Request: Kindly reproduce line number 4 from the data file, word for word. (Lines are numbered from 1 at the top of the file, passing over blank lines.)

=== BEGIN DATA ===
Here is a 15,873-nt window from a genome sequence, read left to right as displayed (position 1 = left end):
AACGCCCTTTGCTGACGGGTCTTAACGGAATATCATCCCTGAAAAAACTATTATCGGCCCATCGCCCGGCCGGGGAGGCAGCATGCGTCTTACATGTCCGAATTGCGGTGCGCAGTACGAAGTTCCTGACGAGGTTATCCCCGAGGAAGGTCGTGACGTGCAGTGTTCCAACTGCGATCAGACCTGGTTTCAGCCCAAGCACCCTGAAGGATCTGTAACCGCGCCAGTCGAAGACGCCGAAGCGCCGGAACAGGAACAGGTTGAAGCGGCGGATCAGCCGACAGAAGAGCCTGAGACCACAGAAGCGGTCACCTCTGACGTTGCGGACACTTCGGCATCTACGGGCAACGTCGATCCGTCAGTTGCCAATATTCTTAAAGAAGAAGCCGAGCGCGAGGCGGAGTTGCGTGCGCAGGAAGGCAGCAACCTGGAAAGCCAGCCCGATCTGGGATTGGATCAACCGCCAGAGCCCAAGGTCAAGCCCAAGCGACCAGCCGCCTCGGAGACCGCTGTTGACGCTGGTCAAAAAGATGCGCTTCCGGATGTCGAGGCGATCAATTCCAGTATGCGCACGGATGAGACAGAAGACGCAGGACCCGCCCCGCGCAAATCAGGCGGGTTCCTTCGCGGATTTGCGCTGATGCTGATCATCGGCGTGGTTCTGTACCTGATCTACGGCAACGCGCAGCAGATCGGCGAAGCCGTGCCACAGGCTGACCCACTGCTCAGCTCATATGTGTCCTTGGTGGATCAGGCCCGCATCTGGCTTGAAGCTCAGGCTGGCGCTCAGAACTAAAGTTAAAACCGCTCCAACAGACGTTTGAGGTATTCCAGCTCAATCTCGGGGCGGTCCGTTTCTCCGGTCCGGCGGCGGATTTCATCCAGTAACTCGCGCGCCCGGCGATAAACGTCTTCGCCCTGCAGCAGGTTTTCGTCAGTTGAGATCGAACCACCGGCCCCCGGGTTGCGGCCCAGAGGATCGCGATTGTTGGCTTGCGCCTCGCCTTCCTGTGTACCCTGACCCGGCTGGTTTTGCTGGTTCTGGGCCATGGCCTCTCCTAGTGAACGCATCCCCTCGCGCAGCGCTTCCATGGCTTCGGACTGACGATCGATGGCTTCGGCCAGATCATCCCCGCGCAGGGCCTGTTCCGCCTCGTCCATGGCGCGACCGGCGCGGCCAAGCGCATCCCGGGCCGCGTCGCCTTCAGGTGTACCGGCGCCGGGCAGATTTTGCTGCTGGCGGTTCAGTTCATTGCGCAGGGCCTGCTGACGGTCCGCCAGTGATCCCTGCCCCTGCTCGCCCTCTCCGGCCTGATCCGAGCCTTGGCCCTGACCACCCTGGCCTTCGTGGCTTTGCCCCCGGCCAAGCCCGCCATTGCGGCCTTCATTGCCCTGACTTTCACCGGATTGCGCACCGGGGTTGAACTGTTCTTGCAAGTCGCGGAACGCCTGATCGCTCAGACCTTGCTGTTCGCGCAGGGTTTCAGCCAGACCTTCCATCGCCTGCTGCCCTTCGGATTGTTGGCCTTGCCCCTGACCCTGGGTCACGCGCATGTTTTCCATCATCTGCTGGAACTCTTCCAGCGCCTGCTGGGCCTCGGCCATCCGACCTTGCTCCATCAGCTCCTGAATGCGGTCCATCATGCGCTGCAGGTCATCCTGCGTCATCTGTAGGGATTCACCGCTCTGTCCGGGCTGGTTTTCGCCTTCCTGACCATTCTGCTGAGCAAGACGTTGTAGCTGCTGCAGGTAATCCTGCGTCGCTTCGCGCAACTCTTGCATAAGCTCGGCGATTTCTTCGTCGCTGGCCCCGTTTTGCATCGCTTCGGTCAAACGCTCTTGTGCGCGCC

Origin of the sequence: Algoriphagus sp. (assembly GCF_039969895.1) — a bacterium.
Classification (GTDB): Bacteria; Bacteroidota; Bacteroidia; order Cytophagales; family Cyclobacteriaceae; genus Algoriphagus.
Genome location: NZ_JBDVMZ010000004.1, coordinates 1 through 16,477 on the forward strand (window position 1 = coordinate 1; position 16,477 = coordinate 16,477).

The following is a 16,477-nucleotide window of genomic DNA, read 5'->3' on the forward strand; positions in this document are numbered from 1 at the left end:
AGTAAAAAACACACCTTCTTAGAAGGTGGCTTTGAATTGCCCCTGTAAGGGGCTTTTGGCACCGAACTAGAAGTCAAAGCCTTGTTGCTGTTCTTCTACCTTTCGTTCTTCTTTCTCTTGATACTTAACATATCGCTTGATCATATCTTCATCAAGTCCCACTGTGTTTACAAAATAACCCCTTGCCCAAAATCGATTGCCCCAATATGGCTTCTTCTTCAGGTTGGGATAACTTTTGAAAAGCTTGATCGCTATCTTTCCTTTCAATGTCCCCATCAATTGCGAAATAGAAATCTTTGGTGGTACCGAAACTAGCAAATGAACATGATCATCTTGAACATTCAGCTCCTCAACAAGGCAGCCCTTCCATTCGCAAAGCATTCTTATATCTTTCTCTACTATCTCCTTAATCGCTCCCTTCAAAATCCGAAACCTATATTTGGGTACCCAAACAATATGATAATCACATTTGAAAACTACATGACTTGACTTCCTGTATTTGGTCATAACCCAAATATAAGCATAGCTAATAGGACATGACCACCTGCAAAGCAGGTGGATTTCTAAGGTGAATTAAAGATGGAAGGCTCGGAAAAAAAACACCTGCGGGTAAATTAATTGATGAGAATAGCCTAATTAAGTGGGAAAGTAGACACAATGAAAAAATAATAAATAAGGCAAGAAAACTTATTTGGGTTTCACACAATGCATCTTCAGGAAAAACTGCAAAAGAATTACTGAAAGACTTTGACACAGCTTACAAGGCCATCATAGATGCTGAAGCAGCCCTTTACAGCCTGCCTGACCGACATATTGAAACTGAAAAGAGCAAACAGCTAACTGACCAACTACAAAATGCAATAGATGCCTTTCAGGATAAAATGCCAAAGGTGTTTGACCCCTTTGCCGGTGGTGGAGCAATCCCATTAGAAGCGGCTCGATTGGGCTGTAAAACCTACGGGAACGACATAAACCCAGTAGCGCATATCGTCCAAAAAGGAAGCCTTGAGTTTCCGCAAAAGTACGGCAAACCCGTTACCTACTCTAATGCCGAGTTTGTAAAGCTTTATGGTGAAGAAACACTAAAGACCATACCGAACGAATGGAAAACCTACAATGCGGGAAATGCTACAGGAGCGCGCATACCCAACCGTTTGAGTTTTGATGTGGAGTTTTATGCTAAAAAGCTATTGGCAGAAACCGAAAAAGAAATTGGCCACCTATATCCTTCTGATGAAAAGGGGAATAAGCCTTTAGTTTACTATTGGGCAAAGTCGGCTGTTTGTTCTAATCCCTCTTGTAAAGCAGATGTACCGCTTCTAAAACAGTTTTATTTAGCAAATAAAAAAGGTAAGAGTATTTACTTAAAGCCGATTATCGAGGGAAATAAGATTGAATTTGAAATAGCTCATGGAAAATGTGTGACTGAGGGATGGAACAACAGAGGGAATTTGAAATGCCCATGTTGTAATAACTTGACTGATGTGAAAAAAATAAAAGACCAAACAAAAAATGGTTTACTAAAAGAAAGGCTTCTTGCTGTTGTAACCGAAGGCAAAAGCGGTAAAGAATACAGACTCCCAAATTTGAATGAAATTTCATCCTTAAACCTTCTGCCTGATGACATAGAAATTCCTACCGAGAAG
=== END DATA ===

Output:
Classification (GTDB): Bacteria; Bacteroidota; Bacteroidia; order Cytophagales; family Cyclobacteriaceae; genus Algoriphagus.